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Please note that all guidance is currently under review and some may be out of date. We recommend that you also refer to more contemporaneous evidence in the interim.

Following a recommendation from the state coroner, this topic has been made available via the Maternity eHandbook

Read the full topic: Substance use during pregnancy - care of the mother and newborn

Substance use in the mother may cause Neonatal Abstinence Syndrome (NAS) in a newborn. NAS is a syndrome of drug withdrawal observed in babies of women who are physically dependent on the drug during pregnancy; manifested by non- specific signs and symptoms including neurological excitability, gastrointestinal dysfunction, autonomic signs, poor weight gain, neuromuscular abnormalities and occasionally seizures (Women’s guideline, 2017).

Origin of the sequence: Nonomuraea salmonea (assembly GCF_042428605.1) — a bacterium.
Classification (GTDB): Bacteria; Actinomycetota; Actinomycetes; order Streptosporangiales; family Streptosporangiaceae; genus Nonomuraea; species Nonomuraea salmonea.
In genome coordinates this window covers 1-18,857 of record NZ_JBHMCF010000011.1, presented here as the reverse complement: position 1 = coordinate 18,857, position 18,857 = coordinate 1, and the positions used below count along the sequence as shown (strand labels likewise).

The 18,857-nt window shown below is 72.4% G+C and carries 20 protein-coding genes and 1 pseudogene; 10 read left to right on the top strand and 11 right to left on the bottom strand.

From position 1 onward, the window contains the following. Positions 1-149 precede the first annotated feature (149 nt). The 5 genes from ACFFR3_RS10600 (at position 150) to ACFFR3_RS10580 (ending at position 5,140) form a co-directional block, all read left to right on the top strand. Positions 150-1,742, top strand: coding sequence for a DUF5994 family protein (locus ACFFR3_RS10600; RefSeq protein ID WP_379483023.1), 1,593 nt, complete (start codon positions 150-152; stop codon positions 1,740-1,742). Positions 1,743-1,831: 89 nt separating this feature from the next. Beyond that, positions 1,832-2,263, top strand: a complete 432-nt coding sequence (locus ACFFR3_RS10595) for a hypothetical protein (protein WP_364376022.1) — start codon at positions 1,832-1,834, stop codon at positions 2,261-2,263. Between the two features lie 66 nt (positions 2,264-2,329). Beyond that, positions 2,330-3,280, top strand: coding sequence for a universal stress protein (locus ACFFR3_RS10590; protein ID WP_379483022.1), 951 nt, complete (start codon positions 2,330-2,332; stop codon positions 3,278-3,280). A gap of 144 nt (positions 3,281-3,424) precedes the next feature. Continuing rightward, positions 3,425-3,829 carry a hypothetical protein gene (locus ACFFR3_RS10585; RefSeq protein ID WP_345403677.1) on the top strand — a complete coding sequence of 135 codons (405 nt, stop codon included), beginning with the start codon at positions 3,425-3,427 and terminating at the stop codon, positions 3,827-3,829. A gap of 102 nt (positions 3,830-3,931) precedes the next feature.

NAS is more common in babies born to opioid-dependent women than in babies born to women dependant on other drugs. There is no dose-response relationship between maternal opioid intake and NAS. Onset of symptoms varies depending on the pharmacological properties of the substance used.

Babies of women dependent on alcohol or drugs may be at increased risk of harm and poor developmental outcomes due to complex interplay of psychosocial and environmental adversity. Assessment of risk of harm or neglect to the baby should occur throughout the pregnancy and postnatal period.

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Centre of Clinical Excellence - Women and Children
Safer Care Victoria

Page last updated: 02 Feb 2021

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